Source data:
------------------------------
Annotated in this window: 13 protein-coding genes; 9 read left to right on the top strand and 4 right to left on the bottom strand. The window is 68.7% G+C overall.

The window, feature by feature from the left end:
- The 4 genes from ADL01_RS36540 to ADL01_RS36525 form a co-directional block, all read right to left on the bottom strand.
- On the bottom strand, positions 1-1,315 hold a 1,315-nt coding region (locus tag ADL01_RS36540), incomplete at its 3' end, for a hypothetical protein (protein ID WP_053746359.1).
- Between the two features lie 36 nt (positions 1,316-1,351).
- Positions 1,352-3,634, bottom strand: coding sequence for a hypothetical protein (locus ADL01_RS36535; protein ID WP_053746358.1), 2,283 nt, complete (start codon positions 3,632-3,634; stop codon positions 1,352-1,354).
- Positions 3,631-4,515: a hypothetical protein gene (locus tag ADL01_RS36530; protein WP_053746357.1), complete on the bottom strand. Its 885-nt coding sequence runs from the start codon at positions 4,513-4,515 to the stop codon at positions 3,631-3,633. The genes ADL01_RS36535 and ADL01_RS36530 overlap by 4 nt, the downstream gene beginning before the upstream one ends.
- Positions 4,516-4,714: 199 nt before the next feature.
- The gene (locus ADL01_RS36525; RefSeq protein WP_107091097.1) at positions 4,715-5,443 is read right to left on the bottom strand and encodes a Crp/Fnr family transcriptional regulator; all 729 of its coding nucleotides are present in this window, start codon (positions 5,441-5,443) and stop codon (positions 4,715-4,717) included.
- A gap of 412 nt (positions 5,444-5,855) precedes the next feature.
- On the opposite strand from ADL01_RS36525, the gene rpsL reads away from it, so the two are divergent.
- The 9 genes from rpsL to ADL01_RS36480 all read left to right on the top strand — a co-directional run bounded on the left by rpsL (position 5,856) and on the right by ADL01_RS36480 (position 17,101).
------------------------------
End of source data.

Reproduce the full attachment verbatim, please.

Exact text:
Annotated in this window: 13 protein-coding genes; 9 read left to right on the top strand and 4 right to left on the bottom strand. The window is 68.7% G+C overall.

The window, feature by feature from the left end:
- The 4 genes from ADL01_RS36540 to ADL01_RS36525 form a co-directional block, all read right to left on the bottom strand.
- On the bottom strand, positions 1-1,315 hold a 1,315-nt coding region (locus tag ADL01_RS36540), incomplete at its 3' end, for a hypothetical protein (protein ID WP_053746359.1).
- Between the two features lie 36 nt (positions 1,316-1,351).
- Positions 1,352-3,634, bottom strand: coding sequence for a hypothetical protein (locus ADL01_RS36535; protein ID WP_053746358.1), 2,283 nt, complete (start codon positions 3,632-3,634; stop codon positions 1,352-1,354).
- Positions 3,631-4,515: a hypothetical protein gene (locus tag ADL01_RS36530; protein WP_053746357.1), complete on the bottom strand. Its 885-nt coding sequence runs from the start codon at positions 4,513-4,515 to the stop codon at positions 3,631-3,633. The genes ADL01_RS36535 and ADL01_RS36530 overlap by 4 nt, the downstream gene beginning before the upstream one ends.
- Positions 4,516-4,714: 199 nt before the next feature.
- The gene (locus ADL01_RS36525; RefSeq protein WP_107091097.1) at positions 4,715-5,443 is read right to left on the bottom strand and encodes a Crp/Fnr family transcriptional regulator; all 729 of its coding nucleotides are present in this window, start codon (positions 5,441-5,443) and stop codon (positions 4,715-4,717) included.
- A gap of 412 nt (positions 5,444-5,855) precedes the next feature.
- On the opposite strand from ADL01_RS36525, the gene rpsL reads away from it, so the two are divergent.
- The 9 genes from rpsL to ADL01_RS36480 all read left to right on the top strand — a co-directional run bounded on the left by rpsL (position 5,856) and on the right by ADL01_RS36480 (position 17,101).